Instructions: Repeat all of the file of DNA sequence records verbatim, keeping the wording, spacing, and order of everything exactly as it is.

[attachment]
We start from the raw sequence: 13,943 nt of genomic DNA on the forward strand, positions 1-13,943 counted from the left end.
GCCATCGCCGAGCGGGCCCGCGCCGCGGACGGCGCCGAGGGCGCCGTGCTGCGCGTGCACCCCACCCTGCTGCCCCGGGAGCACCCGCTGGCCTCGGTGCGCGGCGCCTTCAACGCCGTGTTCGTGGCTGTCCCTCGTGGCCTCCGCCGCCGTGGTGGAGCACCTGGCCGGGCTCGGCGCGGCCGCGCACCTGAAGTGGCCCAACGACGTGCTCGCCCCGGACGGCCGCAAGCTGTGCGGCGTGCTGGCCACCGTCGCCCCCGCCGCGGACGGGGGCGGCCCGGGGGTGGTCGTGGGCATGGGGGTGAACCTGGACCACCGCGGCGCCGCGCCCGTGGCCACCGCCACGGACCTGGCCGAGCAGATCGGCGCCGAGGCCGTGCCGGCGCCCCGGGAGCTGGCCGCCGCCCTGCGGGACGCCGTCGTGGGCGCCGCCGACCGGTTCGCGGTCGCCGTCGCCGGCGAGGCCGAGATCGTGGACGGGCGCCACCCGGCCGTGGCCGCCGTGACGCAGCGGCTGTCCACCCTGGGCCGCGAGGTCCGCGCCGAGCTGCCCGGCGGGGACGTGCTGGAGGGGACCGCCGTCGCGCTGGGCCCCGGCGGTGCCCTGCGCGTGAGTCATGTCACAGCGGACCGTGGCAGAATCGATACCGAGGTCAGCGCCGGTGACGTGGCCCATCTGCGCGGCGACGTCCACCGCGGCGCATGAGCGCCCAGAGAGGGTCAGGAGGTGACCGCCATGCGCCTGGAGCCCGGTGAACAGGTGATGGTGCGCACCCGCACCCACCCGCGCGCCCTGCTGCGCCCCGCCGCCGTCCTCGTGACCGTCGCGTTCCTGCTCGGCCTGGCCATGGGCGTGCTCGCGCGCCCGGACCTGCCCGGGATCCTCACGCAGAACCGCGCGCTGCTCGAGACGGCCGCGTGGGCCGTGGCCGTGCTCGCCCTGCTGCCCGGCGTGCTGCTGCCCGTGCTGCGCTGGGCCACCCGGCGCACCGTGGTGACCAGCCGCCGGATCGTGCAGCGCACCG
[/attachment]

We start from the raw sequence: 13,943 nt of genomic DNA on the forward strand, positions 1-13,943 counted from the left end.
GCCATCGCCGAGCGGGCCCGCGCCGCGGACGGCGCCGAGGGCGCCGTGCTGCGCGTGCACCCCACCCTGCTGCCCCGGGAGCACCCGCTGGCCTCGGTGCGCGGCGCCTTCAACGCCGTGTTCGTGGCTGTCCCTCGTGGCCTCCGCCGCCGTGGTGGAGCACCTGGCCGGGCTCGGCGCGGCCGCGCACCTGAAGTGGCCCAACGACGTGCTCGCCCCGGACGGCCGCAAGCTGTGCGGCGTGCTGGCCACCGTCGCCCCCGCCGCGGACGGGGGCGGCCCGGGGGTGGTCGTGGGCATGGGGGTGAACCTGGACCACCGCGGCGCCGCGCCCGTGGCCACCGCCACGGACCTGGCCGAGCAGATCGGCGCCGAGGCCGTGCCGGCGCCCCGGGAGCTGGCCGCCGCCCTGCGGGACGCCGTCGTGGGCGCCGCCGACCGGTTCGCGGTCGCCGTCGCCGGCGAGGCCGAGATCGTGGACGGGCGCCACCCGGCCGTGGCCGCCGTGACGCAGCGGCTGTCCACCCTGGGCCGCGAGGTCCGCGCCGAGCTGCCCGGCGGGGACGTGCTGGAGGGGACCGCCGTCGCGCTGGGCCCCGGCGGTGCCCTGCGCGTGAGTCATGTCACAGCGGACCGTGGCAGAATCGATACCGAGGTCAGCGCCGGTGACGTGGCCCATCTGCGCGGCGACGTCCACCGCGGCGCATGAGCGCCCAGAGAGGGTCAGGAGGTGACCGCCATGCGCCTGGAGCCCGGTGAACAGGTGATGGTGCGCACCCGCACCCACCCGCGCGCCCTGCTGCGCCCCGCCGCCGTCCTCGTGACCGTCGCGTTCCTGCTCGGCCTGGCCATGGGCGTGCTCGCGCGCCCGGACCTGCCCGGGATCCTCACGCAGAACCGCGCGCTGCTCGAGACGGCCGCGTGGGCCGTGGCCGTGCTCGCCCTGCTGCCCGGCGTGCTGCTGCCCGTGCTGCGCTGGGCCACCCGGCGCACCGTGGTGACCAGCCGCCGGATCGTGCAGCGCACCG